As the winter months set upon us, many homeowners turn to their oil furnaces to help keep them warm. But what can you do when you're running low on oil and unable to fill your furnace as intended? Are there options for a temporary fuel fix that will keep you warm in the interim, like diesel, for example? We here at HVACSeer.com have researched this question for you and answered it down below.
As it is sold at gas stations, diesel makes an acceptable substitute for home heating oil in almost all heating furnaces. Diesel and heating oil No. 2 are midweight distillations of petroleum that produce roughly the same amount of heat and can be burned by the same systems. This fact makes diesel an acceptable stopgap in a pinch.
There are more details to go into when it comes to oil heating furnaces and the potential use of diesel. Continue reading as we delve into more about why this fuel can work for you down below.
Is diesel fuel the same as home heating oil?
Diesel will make an acceptable stopgap between fills of your oil furnace because it burns similarly to the oil used to heat homes. However, it is crucial to recognize that using diesel is only a good idea for the short term.
Diesel is not helpful as a permanent replacement for heating oil in your furnace. Attempts at long-term use will eventually interfere with the functionality of the furnace.
Diesel burns slightly hotter than heating oil, which will do damage to your furnace parts if used for too long. Recognize diesel as the temporary stopgap it is meant to be.
Do note that diesel only works as an acceptable replacement for heating oil No. 2. The No. 2 refers to the weight and grade of the oil, and almost all home oil furnaces use this grade of heating oil. If, for some reason, you use a different quality of oil in your heating furnace, diesel likely won't work for you. Check beforehand to make sure the oil grade your furnace is using is heating oil No. 2.
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Can I use off-road diesel in my oil furnace?
Off-road diesels are dyed red types that show that it is untaxed and available for off-road fuel uses. These uses include construction fueling, equipment never used on public roading, agricultural service, and heating oil boiler fuel. But can these forms of diesel fuel be used in your home furnace to heat your house?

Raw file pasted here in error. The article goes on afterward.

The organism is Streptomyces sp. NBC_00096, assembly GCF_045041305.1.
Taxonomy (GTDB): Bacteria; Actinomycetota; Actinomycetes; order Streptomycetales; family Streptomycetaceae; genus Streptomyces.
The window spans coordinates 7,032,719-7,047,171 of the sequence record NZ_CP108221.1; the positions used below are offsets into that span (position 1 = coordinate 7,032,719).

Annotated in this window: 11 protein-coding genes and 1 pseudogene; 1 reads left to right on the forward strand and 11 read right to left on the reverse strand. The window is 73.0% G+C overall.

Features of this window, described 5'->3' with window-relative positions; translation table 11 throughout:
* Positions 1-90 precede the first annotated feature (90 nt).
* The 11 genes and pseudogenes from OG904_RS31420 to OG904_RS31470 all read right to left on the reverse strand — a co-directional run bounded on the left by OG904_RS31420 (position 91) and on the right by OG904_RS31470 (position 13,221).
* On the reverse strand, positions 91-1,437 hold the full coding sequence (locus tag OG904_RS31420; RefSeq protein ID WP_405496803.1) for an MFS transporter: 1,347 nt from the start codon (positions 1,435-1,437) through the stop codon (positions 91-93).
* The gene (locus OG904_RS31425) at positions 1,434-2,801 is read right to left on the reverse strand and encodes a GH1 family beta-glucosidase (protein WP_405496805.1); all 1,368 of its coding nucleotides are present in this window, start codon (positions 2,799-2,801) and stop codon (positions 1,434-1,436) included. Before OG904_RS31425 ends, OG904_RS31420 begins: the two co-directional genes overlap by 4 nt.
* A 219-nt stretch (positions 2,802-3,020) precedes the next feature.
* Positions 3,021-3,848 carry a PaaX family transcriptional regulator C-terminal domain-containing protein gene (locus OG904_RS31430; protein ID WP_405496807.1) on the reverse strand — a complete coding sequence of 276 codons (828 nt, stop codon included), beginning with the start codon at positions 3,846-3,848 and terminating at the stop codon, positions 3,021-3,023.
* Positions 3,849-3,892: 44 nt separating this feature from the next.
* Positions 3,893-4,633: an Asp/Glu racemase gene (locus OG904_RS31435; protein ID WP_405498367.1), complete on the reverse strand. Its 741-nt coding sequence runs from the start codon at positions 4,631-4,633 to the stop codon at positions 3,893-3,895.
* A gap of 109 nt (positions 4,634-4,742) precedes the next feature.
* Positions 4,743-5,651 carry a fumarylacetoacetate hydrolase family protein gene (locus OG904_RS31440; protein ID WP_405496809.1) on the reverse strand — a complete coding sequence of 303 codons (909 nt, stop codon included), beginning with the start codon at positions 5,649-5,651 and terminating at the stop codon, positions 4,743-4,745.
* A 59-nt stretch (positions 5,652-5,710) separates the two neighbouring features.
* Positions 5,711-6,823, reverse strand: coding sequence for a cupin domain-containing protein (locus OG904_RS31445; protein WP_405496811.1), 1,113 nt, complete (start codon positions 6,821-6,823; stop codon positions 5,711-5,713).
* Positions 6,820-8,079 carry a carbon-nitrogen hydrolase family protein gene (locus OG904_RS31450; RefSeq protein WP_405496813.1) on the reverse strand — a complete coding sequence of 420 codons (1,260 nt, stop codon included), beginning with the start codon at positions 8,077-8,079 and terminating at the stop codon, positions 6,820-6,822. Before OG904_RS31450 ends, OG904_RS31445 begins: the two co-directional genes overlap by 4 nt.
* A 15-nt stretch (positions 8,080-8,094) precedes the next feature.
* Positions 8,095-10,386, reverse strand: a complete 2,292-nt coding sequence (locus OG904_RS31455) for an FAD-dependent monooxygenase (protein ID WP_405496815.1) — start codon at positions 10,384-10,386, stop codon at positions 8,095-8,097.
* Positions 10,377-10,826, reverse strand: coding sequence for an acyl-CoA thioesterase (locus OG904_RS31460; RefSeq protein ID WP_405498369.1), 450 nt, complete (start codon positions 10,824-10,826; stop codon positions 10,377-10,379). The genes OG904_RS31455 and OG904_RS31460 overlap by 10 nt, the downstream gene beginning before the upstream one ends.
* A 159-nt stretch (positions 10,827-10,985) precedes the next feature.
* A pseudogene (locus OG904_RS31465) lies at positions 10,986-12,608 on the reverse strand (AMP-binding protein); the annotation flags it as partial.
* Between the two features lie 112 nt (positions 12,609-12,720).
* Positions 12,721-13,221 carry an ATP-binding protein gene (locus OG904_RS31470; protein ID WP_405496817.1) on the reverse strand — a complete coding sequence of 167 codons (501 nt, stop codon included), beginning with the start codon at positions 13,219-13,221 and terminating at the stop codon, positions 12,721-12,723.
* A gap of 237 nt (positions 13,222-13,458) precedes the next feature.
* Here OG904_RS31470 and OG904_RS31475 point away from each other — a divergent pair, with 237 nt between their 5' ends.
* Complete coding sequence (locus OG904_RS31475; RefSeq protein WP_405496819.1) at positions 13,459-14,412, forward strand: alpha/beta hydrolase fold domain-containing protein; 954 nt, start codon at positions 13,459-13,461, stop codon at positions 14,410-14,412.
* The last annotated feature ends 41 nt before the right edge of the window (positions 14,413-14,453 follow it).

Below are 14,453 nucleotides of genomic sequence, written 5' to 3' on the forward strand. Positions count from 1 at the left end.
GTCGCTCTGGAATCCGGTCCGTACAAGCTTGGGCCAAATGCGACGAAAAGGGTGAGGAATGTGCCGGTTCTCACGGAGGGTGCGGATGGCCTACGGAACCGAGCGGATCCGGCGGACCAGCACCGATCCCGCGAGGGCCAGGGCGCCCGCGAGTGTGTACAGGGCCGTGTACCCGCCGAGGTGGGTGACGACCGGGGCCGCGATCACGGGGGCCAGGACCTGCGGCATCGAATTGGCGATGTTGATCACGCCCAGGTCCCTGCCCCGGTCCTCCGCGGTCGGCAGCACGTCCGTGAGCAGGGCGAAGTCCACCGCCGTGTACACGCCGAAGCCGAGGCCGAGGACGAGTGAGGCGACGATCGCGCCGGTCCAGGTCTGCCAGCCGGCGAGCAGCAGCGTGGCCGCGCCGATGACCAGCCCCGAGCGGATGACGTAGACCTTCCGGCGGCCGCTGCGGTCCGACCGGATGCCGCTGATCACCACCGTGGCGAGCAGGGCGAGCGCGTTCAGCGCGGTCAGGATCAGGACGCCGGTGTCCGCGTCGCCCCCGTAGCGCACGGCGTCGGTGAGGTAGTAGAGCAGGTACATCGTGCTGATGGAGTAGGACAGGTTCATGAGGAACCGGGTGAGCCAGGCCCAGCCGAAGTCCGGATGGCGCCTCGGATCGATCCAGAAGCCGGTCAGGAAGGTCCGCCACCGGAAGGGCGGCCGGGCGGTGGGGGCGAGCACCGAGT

The answer is generally yes; dyed and off-road diesel is an acceptable alternative to heating oil. Dyed and off-road diesel are typically ultra-low-sulfur diesel these days.
Heating oil can be either low sulfur or high sulfur, according to EPA and most state laws. This means that while heating oil sometimes cannot be dyed diesel (when used for off-road equipment or agricultural use), dyed or off-road diesel can be used as a substitute for heating oil.
How do you pour diesel into an oil tank?
As mentioned above, there are specific ways to pour diesel into your oil tank to avoid causing trouble. There is no limit to the amount of diesel you can use at once when filling your tank, so long as you don't plan to use it as a long-term solution. Use the following steps to add diesel into your heating oil tank safely.
- You will first need a container that can hold at least ten gallons of diesel fuel. Choose a yellow container that signifies diesel to differentiate it from any other fuels you may have stored at your home.
- Go to your local gas station and acquire the fuel. Purchase five to ten gallons, depending on how much you think you'll need to last until you get more heating oil.
- Shut your furnace off before adding any fuel to it.
- Go to the oil tank's fill pipe at the exterior of the house. Remove the cap and pour the fuel into the fill pipe, which leads directly into the gas tank.
- Wait ten minutes before turning the furnace back on. Doing so allows any sediment that might have gotten stirred up to settle back down. Once the residue has rested at the bottom, only clean fuel should go through the pipes upon startup, and your system should be safe from clogging.